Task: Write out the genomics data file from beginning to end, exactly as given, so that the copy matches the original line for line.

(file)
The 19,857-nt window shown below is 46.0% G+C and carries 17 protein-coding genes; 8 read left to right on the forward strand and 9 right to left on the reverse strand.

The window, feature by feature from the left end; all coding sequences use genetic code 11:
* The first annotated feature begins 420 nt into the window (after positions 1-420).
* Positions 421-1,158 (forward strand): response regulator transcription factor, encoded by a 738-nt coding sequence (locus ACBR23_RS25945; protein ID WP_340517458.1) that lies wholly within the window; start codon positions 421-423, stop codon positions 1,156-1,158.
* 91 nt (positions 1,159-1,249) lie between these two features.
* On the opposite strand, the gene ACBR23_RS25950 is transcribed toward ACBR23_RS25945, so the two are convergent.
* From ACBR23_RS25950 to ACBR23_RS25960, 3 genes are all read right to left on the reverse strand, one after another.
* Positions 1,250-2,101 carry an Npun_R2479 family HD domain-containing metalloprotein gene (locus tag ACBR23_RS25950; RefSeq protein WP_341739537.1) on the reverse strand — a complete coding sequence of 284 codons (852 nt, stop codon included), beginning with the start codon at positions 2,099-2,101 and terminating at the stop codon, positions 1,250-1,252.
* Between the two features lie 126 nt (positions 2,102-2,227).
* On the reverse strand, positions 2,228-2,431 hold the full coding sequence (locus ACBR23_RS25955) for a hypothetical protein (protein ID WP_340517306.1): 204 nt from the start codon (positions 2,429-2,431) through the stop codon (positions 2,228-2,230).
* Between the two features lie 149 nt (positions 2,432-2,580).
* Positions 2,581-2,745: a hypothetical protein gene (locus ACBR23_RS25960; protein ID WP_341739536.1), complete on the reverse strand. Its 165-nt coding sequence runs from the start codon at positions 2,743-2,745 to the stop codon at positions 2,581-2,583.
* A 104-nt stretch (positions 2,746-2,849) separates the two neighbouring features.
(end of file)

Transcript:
The 19,857-nt window shown below is 46.0% G+C and carries 17 protein-coding genes; 8 read left to right on the forward strand and 9 right to left on the reverse strand.

The window, feature by feature from the left end; all coding sequences use genetic code 11:
* The first annotated feature begins 420 nt into the window (after positions 1-420).
* Positions 421-1,158 (forward strand): response regulator transcription factor, encoded by a 738-nt coding sequence (locus ACBR23_RS25945; protein ID WP_340517458.1) that lies wholly within the window; start codon positions 421-423, stop codon positions 1,156-1,158.
* 91 nt (positions 1,159-1,249) lie between these two features.
* On the opposite strand, the gene ACBR23_RS25950 is transcribed toward ACBR23_RS25945, so the two are convergent.
* From ACBR23_RS25950 to ACBR23_RS25960, 3 genes are all read right to left on the reverse strand, one after another.
* Positions 1,250-2,101 carry an Npun_R2479 family HD domain-containing metalloprotein gene (locus tag ACBR23_RS25950; RefSeq protein WP_341739537.1) on the reverse strand — a complete coding sequence of 284 codons (852 nt, stop codon included), beginning with the start codon at positions 2,099-2,101 and terminating at the stop codon, positions 1,250-1,252.
* Between the two features lie 126 nt (positions 2,102-2,227).
* On the reverse strand, positions 2,228-2,431 hold the full coding sequence (locus ACBR23_RS25955) for a hypothetical protein (protein ID WP_340517306.1): 204 nt from the start codon (positions 2,429-2,431) through the stop codon (positions 2,228-2,230).
* Between the two features lie 149 nt (positions 2,432-2,580).
* Positions 2,581-2,745: a hypothetical protein gene (locus ACBR23_RS25960; protein ID WP_341739536.1), complete on the reverse strand. Its 165-nt coding sequence runs from the start codon at positions 2,743-2,745 to the stop codon at positions 2,581-2,583.
* A 104-nt stretch (positions 2,746-2,849) separates the two neighbouring features.